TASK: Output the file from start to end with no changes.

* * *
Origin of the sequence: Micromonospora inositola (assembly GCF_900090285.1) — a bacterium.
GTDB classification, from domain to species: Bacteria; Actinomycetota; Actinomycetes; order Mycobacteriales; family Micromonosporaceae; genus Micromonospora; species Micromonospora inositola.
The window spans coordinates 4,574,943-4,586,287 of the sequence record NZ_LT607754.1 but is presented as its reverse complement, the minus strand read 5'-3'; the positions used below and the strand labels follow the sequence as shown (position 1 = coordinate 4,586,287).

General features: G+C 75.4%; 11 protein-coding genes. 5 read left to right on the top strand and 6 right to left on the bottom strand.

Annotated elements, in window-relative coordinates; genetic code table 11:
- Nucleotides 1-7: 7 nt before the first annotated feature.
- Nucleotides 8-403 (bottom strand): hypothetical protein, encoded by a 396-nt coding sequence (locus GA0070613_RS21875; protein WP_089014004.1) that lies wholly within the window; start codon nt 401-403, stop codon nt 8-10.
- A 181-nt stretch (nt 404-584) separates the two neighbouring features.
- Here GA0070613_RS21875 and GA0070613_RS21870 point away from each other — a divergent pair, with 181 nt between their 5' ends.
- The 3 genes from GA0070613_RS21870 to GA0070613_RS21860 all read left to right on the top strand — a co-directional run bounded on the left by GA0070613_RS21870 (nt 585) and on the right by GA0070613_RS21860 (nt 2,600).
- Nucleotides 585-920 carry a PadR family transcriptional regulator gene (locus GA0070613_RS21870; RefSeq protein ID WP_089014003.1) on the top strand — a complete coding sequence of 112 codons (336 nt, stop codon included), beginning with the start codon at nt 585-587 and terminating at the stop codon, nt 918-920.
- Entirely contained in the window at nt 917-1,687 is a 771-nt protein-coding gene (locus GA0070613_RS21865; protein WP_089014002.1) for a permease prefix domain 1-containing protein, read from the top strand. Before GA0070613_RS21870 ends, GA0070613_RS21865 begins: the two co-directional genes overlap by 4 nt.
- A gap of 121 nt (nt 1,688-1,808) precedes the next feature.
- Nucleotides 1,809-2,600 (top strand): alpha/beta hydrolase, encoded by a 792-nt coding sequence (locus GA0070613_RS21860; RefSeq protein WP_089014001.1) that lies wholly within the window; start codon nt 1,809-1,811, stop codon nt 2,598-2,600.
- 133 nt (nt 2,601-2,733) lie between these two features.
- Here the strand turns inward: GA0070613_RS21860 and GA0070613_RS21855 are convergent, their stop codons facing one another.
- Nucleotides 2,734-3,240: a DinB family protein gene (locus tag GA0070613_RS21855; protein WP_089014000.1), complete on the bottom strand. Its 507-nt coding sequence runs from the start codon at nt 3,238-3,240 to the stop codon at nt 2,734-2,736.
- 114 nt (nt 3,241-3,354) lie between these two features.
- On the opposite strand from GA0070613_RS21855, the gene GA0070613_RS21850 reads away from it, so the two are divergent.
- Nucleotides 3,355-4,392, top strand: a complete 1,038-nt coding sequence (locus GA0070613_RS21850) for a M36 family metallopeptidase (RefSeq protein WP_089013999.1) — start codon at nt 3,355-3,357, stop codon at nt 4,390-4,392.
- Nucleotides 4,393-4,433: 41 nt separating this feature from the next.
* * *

Origin of the sequence: Micromonospora inositola (assembly GCF_900090285.1) — a bacterium.
GTDB classification, from domain to species: Bacteria; Actinomycetota; Actinomycetes; order Mycobacteriales; family Micromonosporaceae; genus Micromonospora; species Micromonospora inositola.
The window spans coordinates 4,574,943-4,586,287 of the sequence record NZ_LT607754.1 but is presented as its reverse complement, the minus strand read 5'-3'; the positions used below and the strand labels follow the sequence as shown (position 1 = coordinate 4,586,287).

General features: G+C 75.4%; 11 protein-coding genes. 5 read left to right on the top strand and 6 right to left on the bottom strand.

Annotated elements, in window-relative coordinates; genetic code table 11:
- Nucleotides 1-7: 7 nt before the first annotated feature.
- Nucleotides 8-403 (bottom strand): hypothetical protein, encoded by a 396-nt coding sequence (locus GA0070613_RS21875; protein WP_089014004.1) that lies wholly within the window; start codon nt 401-403, stop codon nt 8-10.
- A 181-nt stretch (nt 404-584) separates the two neighbouring features.
- Here GA0070613_RS21875 and GA0070613_RS21870 point away from each other — a divergent pair, with 181 nt between their 5' ends.
- The 3 genes from GA0070613_RS21870 to GA0070613_RS21860 all read left to right on the top strand — a co-directional run bounded on the left by GA0070613_RS21870 (nt 585) and on the right by GA0070613_RS21860 (nt 2,600).
- Nucleotides 585-920 carry a PadR family transcriptional regulator gene (locus GA0070613_RS21870; RefSeq protein ID WP_089014003.1) on the top strand — a complete coding sequence of 112 codons (336 nt, stop codon included), beginning with the start codon at nt 585-587 and terminating at the stop codon, nt 918-920.
- Entirely contained in the window at nt 917-1,687 is a 771-nt protein-coding gene (locus GA0070613_RS21865; protein WP_089014002.1) for a permease prefix domain 1-containing protein, read from the top strand. Before GA0070613_RS21870 ends, GA0070613_RS21865 begins: the two co-directional genes overlap by 4 nt.
- A gap of 121 nt (nt 1,688-1,808) precedes the next feature.
- Nucleotides 1,809-2,600 (top strand): alpha/beta hydrolase, encoded by a 792-nt coding sequence (locus GA0070613_RS21860; RefSeq protein WP_089014001.1) that lies wholly within the window; start codon nt 1,809-1,811, stop codon nt 2,598-2,600.
- 133 nt (nt 2,601-2,733) lie between these two features.
- Here the strand turns inward: GA0070613_RS21860 and GA0070613_RS21855 are convergent, their stop codons facing one another.
- Nucleotides 2,734-3,240: a DinB family protein gene (locus tag GA0070613_RS21855; protein WP_089014000.1), complete on the bottom strand. Its 507-nt coding sequence runs from the start codon at nt 3,238-3,240 to the stop codon at nt 2,734-2,736.
- 114 nt (nt 3,241-3,354) lie between these two features.
- On the opposite strand from GA0070613_RS21855, the gene GA0070613_RS21850 reads away from it, so the two are divergent.
- Nucleotides 3,355-4,392, top strand: a complete 1,038-nt coding sequence (locus GA0070613_RS21850) for a M36 family metallopeptidase (RefSeq protein WP_089013999.1) — start codon at nt 3,355-3,357, stop codon at nt 4,390-4,392.
- Nucleotides 4,393-4,433: 41 nt separating this feature from the next.